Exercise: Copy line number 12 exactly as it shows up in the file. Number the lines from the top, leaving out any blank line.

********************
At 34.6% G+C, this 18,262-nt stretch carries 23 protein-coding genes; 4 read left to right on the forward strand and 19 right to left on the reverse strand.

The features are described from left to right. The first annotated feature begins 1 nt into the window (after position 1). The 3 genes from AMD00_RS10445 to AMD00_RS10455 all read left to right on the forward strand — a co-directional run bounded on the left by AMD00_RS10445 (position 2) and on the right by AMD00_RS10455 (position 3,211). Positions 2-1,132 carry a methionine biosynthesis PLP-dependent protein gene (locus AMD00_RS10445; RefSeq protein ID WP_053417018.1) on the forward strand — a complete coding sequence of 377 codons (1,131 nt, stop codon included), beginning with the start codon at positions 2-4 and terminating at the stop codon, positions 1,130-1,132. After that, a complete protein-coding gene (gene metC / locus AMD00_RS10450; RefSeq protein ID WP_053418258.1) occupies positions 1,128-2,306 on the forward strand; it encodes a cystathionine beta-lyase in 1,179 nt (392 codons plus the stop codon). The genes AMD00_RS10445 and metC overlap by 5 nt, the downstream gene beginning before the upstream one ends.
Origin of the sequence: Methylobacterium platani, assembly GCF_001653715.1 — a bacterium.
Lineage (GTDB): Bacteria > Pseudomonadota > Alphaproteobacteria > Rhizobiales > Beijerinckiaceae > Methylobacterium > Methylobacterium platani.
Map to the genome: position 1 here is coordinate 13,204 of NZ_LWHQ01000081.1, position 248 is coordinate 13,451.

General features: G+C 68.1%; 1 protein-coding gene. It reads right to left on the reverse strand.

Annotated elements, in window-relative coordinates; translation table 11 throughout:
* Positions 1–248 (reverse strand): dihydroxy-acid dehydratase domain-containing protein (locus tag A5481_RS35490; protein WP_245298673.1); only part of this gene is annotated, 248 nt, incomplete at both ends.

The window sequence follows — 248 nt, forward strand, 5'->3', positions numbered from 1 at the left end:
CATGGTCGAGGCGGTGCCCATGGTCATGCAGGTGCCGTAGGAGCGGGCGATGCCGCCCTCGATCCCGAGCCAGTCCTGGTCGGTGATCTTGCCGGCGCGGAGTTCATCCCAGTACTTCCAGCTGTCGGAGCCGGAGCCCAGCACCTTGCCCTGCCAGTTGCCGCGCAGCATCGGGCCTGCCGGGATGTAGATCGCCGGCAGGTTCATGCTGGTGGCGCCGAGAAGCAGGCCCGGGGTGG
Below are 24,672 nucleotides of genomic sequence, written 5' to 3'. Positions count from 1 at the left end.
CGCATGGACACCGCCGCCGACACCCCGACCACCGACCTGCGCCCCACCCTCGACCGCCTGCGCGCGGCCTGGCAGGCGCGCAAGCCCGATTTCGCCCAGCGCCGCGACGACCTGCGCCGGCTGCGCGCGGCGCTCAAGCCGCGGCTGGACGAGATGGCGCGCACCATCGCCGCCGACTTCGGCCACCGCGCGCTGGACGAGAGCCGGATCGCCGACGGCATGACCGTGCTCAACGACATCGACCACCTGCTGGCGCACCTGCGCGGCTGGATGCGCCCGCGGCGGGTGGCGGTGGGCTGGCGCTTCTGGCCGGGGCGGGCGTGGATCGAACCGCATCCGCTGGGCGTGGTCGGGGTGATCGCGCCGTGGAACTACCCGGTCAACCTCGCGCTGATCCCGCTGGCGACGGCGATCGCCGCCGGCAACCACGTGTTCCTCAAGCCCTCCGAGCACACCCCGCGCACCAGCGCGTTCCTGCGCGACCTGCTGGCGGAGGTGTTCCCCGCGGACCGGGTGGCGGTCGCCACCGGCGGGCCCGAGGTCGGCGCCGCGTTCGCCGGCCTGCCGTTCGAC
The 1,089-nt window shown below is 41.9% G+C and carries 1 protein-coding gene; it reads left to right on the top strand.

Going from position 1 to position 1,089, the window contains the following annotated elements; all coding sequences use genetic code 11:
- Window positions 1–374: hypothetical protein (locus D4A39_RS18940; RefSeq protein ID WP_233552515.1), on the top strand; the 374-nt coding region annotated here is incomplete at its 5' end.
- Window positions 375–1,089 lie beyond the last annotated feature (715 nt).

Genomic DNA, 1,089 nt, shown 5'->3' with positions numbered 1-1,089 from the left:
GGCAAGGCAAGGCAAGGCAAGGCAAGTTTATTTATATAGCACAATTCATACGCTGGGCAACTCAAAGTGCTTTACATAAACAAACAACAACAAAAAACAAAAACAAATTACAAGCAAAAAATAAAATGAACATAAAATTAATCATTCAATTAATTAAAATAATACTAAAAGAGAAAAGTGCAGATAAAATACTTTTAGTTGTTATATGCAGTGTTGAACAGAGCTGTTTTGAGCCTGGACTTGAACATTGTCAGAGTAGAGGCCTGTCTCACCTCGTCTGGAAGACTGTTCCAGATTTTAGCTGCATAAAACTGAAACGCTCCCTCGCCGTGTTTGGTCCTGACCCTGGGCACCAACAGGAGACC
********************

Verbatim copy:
CGCATGGACACCGCCGCCGACACCCCGACCACCGACCTGCGCCCCACCCTCGACCGCCTGCGCGCGGCCTGGCAGGCGCGCAAGCCCGATTTCGCCCAGCGCCGCGACGACCTGCGCCGGCTGCGCGCGGCGCTCAAGCCGCGGCTGGACGAGATGGCGCGCACCATCGCCGCCGACTTCGGCCACCGCGCGCTGGACGAGAGCCGGATCGCCGACGGCATGACCGTGCTCAACGACATCGACCACCTGCTGGCGCACCTGCGCGGCTGGATGCGCCCGCGGCGGGTGGCGGTGGGCTGGCGCTTCTGGCCGGGGCGGGCGTGGATCGAACCGCATCCGCTGGGCGTGGTCGGGGTGATCGCGCCGTGGAACTACCCGGTCAACCTCGCGCTGATCCCGCTGGCGACGGCGATCGCCGCCGGCAACCACGTGTTCCTCAAGCCCTCCGAGCACACCCCGCGCACCAGCGCGTTCCTGCGCGACCTGCTGGCGGAGGTGTTCCCCGCGGACCGGGTGGCGGTCGCCACCGGCGGGCCCGAGGTCGGCGCCGCGTTCGCCGGCCTGCCGTTCGAC